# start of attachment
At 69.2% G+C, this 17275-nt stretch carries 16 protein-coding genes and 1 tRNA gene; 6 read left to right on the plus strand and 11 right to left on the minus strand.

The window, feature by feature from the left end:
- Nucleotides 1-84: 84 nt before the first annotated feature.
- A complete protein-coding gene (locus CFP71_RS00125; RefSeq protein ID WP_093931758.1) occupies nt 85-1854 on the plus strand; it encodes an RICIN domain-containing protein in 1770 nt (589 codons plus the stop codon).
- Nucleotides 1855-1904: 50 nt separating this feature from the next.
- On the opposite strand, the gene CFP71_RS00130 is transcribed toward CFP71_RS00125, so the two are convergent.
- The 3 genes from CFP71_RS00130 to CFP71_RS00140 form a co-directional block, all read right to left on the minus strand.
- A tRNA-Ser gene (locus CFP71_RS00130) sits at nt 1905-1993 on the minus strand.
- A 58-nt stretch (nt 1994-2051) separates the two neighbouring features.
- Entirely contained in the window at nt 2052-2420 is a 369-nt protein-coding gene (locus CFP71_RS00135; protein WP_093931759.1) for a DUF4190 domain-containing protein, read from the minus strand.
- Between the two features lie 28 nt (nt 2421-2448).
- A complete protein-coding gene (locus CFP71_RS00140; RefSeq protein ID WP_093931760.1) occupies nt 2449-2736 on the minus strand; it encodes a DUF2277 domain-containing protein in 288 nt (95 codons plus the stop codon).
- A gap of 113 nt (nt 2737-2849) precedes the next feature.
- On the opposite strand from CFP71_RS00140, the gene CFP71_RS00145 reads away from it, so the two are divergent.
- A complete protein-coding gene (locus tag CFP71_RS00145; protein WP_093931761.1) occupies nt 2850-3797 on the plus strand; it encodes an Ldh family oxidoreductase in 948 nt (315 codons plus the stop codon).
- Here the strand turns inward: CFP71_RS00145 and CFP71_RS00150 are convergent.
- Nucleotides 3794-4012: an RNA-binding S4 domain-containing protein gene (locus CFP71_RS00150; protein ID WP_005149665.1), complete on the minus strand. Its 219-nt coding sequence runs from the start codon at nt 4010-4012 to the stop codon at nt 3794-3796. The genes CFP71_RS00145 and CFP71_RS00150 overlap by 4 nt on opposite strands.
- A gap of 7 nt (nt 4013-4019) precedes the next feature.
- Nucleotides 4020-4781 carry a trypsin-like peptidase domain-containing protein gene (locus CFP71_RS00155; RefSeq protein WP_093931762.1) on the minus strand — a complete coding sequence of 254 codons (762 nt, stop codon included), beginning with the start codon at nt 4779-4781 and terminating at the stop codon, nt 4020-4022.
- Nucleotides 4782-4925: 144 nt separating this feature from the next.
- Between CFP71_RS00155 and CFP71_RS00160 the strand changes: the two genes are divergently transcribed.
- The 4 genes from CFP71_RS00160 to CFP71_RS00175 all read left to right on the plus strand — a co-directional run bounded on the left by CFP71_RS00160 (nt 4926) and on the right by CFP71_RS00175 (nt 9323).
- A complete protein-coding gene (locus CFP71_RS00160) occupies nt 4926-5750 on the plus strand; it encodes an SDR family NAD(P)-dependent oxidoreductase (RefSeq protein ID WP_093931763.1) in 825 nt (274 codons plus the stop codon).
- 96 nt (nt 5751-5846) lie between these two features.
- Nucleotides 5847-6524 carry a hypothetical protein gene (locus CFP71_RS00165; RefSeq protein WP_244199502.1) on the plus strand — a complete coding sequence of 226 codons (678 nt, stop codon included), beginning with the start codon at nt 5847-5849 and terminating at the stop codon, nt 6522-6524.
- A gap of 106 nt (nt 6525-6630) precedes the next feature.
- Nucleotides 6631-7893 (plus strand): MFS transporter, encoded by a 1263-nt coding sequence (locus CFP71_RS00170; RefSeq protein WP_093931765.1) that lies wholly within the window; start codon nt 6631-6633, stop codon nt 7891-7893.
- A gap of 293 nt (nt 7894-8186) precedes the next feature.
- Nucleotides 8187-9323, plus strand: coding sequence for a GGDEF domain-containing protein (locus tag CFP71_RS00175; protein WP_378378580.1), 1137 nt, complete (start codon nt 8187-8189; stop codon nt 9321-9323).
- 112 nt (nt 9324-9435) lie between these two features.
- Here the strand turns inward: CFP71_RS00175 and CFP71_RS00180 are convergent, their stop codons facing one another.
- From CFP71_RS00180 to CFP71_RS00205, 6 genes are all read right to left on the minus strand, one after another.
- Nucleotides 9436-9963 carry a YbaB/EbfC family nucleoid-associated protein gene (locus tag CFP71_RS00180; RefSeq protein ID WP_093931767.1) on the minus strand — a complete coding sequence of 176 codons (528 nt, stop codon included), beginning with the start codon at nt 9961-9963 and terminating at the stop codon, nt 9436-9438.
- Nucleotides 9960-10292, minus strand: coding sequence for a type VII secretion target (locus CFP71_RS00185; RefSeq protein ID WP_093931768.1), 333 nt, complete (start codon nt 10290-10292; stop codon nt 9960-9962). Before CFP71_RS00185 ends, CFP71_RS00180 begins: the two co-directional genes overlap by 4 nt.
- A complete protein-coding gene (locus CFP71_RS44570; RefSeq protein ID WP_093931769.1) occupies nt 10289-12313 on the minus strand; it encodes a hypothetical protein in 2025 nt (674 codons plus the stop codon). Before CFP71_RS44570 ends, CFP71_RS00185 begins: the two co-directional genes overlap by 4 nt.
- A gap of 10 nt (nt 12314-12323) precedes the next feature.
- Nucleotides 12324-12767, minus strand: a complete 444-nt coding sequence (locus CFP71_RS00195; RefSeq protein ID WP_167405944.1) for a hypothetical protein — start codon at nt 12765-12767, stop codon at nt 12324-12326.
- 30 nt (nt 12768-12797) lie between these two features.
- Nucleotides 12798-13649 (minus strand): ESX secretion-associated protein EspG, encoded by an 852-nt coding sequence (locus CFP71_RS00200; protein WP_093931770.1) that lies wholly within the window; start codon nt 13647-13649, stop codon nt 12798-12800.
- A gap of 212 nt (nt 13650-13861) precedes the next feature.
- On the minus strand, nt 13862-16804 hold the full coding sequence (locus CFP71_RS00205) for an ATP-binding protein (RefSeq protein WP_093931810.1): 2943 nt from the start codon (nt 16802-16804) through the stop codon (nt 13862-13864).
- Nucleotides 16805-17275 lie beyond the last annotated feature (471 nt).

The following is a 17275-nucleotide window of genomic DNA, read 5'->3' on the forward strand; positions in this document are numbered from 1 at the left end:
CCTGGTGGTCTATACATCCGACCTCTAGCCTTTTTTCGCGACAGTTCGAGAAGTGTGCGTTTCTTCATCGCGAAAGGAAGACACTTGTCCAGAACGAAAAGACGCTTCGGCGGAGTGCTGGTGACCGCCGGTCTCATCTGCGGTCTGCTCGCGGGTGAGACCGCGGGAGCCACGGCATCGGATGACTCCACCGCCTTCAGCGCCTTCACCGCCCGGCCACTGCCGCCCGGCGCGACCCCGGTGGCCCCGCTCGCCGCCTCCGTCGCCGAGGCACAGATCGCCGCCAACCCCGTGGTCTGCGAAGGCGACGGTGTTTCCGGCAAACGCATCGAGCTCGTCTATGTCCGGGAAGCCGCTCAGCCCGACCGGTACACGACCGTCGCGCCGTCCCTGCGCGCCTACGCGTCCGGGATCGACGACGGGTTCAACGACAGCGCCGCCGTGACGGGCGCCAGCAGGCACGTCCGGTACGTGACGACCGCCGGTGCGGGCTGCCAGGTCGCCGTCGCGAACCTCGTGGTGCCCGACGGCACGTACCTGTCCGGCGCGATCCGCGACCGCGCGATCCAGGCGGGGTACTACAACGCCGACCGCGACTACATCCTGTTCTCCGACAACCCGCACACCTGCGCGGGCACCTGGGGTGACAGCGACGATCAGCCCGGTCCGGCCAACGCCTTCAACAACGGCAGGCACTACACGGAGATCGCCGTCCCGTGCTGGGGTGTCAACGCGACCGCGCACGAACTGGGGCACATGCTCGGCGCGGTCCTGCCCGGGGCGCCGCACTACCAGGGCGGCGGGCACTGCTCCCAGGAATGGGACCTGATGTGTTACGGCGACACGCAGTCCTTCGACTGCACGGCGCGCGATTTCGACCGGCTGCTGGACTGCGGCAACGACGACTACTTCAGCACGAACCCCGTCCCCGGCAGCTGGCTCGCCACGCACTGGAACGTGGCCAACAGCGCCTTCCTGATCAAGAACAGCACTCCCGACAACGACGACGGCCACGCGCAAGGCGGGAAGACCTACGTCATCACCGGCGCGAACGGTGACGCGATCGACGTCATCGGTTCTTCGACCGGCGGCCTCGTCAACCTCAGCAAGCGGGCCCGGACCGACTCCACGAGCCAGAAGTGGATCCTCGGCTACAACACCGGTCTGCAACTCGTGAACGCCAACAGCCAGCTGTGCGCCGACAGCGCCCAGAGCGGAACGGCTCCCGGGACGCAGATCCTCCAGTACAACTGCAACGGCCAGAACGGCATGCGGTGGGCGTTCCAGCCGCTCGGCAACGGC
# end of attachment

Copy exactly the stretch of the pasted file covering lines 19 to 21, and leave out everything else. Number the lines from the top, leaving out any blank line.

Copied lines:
- Nucleotides 4020-4781 carry a trypsin-like peptidase domain-containing protein gene (locus CFP71_RS00155; RefSeq protein WP_093931762.1) on the minus strand — a complete coding sequence of 254 codons (762 nt, stop codon included), beginning with the start codon at nt 4779-4781 and terminating at the stop codon, nt 4020-4022.
- Nucleotides 4782-4925: 144 nt separating this feature from the next.
- Between CFP71_RS00155 and CFP71_RS00160 the strand changes: the two genes are divergently transcribed.